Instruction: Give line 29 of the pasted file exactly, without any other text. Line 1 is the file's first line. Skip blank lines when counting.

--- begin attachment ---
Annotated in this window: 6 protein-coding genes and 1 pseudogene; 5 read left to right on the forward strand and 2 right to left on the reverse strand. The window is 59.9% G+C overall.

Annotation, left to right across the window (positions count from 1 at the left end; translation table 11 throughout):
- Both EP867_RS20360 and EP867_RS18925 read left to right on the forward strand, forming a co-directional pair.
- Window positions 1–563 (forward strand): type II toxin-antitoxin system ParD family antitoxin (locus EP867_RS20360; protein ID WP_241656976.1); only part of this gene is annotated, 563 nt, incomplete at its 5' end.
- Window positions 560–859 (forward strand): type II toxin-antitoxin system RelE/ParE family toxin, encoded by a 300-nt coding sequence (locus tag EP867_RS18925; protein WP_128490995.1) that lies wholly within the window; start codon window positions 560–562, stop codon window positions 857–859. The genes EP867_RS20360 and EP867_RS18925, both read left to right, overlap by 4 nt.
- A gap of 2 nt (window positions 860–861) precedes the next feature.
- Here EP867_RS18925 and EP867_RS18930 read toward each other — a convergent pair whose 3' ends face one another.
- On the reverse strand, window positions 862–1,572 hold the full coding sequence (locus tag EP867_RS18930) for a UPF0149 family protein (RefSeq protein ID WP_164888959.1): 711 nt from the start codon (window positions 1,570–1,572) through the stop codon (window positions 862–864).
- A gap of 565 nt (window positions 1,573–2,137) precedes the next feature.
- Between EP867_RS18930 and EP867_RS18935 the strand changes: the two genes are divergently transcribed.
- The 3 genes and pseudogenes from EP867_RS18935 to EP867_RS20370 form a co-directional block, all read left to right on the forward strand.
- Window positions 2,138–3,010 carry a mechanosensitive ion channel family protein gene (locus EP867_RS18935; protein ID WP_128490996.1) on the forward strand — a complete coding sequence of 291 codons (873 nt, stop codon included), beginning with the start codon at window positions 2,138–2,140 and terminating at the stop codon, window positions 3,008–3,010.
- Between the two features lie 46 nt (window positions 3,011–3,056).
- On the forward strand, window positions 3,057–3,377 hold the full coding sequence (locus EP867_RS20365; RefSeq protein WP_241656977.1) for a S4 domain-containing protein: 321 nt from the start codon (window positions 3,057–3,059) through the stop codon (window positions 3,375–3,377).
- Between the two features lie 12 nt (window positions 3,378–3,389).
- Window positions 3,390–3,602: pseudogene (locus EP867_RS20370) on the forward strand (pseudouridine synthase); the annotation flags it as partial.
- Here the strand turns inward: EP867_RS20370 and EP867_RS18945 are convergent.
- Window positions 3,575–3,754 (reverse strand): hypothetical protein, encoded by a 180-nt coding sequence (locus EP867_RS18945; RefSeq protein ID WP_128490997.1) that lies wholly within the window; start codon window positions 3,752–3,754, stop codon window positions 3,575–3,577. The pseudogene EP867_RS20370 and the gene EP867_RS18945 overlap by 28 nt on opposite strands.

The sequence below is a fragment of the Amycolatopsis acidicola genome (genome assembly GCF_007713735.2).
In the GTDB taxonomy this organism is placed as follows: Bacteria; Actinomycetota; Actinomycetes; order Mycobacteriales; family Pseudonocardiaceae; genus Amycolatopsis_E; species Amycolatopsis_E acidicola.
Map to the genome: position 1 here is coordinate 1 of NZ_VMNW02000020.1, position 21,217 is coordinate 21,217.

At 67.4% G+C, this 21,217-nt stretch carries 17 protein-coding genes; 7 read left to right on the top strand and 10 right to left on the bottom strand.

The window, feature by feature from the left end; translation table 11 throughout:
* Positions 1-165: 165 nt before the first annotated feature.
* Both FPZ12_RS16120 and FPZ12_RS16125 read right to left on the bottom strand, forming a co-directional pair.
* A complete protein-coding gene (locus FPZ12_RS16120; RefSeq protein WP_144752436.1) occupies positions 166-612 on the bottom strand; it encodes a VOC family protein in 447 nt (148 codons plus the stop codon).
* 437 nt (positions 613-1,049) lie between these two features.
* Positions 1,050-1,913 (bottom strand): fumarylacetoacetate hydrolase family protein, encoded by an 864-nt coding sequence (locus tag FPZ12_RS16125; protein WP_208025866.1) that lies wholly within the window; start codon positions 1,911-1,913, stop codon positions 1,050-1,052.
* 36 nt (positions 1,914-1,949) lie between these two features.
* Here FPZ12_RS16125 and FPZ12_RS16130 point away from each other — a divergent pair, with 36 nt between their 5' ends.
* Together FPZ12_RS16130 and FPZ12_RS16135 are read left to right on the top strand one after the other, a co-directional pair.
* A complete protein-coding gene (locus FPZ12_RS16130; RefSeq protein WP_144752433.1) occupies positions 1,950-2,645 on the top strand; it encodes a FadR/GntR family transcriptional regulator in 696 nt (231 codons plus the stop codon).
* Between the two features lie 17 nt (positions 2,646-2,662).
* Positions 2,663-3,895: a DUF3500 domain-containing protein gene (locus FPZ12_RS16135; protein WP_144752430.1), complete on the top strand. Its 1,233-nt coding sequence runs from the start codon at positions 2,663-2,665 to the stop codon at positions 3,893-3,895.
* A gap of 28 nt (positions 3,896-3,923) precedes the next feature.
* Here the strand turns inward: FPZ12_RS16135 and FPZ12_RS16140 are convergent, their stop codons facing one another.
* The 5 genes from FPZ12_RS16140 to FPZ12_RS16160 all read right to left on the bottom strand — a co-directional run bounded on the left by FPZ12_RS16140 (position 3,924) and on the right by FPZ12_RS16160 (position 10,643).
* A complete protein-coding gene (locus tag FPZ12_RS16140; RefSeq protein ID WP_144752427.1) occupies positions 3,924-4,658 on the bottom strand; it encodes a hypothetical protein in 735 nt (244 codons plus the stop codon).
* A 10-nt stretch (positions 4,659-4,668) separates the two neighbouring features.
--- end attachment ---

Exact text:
* 36 nt (positions 1,914-1,949) lie between these two features.